Forcing people to become vegetarian, would be the same as forcing people to either get the vaccine or they won’t be allowed to earn a living, etc. Reward and punishment, sadly, that’s society.

I think a better way to go, would be a requirement to attend classes that educate people on diet, environment, and meditation. So it opens to them new ideas and ways of perceiving themselves in the world and personal responsibilities that they
weren’t even aware of, at least they would have the choice to take these kind of things into consideration to make better choices for themselves and the world.
 
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Aubrey McFate

Burn down the disco
Your hearts in the right place, but I don’t believe forcing people to do anything is such a great idea.

Forcing people to become vegetarian, would be the same as forcing people to either get the vaccine or they won’t be allowed to earn a living, etc. Reward and punishment, sadly, that’s society.

I think a better way to go, would be a requirement to attend classes that educate people on diet, environment, and meditation. So it opens to them new ideas and ways of perceiving themselves in the world and personal responsibilities that they
weren’t even aware of, at least they would have the choice to take these kind of things into consideration to make better choices for themselves and the world.

If you’re going to give, you should give with an open hand. Have homeless people not had enough agency/choice taken from them?

Perhaps I'm unclear on how Back On Track functions, but isn't it voluntary? I'm not advocating they force anyone to do anything. I don't imagine that's how they work. Presumably they're not just going up to the homeless alcoholic sleeping on cardboard against the wall of a Manchester train station and saying, "here we go, Pops. We're going to get you clean and sober." And when the homeless guy shoos them away and growls, "bugger off, bitch-boys!," they don't scoop him up and throw him in the back of a van to take him to a clinic.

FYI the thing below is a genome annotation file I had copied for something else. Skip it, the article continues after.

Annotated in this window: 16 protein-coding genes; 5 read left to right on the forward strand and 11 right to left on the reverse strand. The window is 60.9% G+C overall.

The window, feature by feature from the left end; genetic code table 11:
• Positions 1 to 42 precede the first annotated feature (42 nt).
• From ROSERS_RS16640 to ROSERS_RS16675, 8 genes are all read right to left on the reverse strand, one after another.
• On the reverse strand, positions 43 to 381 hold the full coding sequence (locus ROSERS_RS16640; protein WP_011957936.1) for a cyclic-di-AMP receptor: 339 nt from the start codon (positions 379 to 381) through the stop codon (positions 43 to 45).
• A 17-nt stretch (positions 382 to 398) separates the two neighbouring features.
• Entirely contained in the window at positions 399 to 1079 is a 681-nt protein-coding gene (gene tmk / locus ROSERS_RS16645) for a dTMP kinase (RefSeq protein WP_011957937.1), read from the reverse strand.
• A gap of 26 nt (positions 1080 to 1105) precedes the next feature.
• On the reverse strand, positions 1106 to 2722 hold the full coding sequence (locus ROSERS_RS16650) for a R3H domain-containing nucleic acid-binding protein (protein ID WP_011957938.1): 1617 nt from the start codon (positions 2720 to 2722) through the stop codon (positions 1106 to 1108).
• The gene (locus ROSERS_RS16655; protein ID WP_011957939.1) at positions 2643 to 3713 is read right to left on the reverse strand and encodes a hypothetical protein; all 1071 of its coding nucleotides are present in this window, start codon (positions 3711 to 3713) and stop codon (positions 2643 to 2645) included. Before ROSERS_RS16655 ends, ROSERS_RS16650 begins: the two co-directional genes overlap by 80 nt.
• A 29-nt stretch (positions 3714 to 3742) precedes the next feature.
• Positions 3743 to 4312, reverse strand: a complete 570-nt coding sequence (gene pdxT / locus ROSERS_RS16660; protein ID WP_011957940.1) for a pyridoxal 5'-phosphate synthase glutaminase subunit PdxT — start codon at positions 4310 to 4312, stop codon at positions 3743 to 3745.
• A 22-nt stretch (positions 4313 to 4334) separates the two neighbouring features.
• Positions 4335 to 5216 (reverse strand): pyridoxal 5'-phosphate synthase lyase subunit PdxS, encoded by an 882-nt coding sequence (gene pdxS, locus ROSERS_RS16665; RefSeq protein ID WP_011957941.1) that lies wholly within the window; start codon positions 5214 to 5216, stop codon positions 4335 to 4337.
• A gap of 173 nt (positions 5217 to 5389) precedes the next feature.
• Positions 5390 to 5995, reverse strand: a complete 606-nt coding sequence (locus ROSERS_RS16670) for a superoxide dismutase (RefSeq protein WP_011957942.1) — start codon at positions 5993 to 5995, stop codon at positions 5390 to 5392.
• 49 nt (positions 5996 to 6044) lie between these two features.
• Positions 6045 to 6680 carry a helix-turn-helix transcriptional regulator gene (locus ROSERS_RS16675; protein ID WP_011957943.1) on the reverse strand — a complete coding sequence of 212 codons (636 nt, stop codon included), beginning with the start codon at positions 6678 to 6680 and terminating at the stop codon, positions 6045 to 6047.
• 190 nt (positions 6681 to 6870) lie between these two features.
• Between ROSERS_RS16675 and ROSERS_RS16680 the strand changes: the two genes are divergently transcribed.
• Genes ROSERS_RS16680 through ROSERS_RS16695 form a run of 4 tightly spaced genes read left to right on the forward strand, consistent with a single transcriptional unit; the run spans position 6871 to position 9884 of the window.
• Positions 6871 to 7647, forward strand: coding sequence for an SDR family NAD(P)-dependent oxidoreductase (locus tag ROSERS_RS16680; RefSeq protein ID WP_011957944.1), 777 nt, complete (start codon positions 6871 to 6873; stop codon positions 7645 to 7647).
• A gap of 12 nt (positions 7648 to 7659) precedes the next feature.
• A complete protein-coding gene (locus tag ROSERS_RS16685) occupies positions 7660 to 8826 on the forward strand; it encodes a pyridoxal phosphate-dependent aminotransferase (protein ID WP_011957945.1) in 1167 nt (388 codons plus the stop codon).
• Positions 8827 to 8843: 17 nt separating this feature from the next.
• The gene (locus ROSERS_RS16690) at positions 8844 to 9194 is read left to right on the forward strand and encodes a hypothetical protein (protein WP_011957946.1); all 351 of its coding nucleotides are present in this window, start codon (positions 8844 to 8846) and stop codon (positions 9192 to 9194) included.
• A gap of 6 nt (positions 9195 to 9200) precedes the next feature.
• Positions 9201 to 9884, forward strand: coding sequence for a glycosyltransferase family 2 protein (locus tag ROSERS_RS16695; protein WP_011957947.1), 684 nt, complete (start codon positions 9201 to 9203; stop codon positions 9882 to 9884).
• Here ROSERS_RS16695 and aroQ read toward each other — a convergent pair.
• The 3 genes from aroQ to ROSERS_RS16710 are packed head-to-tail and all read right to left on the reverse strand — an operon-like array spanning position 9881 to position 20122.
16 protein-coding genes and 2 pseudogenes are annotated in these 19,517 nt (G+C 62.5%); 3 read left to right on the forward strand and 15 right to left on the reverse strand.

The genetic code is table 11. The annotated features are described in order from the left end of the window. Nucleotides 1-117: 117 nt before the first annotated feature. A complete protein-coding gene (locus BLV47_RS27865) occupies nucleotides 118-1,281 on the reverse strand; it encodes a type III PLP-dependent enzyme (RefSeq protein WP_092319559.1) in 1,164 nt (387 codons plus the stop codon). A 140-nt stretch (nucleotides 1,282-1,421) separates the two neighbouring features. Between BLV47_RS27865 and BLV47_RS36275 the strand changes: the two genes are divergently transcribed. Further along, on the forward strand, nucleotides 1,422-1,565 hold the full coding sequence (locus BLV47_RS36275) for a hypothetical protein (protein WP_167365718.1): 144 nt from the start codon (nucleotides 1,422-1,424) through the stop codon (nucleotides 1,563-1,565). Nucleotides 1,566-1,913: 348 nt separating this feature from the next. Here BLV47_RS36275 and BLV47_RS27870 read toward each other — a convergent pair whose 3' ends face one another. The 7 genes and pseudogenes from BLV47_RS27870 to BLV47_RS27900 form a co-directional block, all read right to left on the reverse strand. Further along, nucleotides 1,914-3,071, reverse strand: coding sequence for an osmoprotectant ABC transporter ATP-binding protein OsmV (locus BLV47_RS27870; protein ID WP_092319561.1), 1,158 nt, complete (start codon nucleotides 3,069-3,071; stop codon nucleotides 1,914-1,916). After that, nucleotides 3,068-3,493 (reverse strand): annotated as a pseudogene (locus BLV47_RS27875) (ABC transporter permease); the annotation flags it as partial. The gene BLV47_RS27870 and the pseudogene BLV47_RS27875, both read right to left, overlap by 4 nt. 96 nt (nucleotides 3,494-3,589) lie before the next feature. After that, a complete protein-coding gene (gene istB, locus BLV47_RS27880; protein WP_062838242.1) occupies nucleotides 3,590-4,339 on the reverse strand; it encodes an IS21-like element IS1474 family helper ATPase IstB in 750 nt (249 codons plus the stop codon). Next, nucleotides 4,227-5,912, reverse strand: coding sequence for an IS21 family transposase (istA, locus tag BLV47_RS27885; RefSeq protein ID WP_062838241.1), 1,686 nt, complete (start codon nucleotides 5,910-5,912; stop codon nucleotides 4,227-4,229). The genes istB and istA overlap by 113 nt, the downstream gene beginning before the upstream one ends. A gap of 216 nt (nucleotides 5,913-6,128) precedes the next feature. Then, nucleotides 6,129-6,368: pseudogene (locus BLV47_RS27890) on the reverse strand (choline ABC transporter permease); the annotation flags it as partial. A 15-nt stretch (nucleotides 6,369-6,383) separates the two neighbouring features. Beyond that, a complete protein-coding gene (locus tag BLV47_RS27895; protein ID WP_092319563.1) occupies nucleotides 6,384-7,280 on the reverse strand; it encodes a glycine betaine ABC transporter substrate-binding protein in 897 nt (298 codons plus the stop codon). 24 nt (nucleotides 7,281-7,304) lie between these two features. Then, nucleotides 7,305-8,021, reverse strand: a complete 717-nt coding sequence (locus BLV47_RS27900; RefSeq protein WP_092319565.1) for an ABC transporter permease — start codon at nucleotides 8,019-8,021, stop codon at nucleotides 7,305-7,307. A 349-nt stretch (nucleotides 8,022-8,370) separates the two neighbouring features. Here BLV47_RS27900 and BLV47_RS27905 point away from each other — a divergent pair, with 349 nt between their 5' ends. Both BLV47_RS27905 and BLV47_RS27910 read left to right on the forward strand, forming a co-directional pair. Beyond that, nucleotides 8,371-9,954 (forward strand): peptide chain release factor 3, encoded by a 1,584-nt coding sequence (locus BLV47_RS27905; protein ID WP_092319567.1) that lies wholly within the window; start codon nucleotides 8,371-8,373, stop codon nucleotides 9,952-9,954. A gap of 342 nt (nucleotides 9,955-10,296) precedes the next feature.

I would think it a requirement of theirs, for someone in need of their services, that the person want the help. Back on Track could simply add a secondary requirement: that the person adhere to a vegetarian diet. You're not forcing anyone; it all remains voluntary. There are welfare programs that work this way; they try to incentivize and de-incentivize certain behaviors. Here in the U.S., most unemployment benefits are contingent upon the person demonstrating that they're looking for a job. This prevents the benefits system from being abused by people who want to get paid for not working. There's the episode of Seinfeld where George tries to pull a ruse by having Jerry's apartment phone be the number of a phony latex manufacturer, Vandelay Industries.
 
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Ketamine Sun

Now, today, tomorrow and always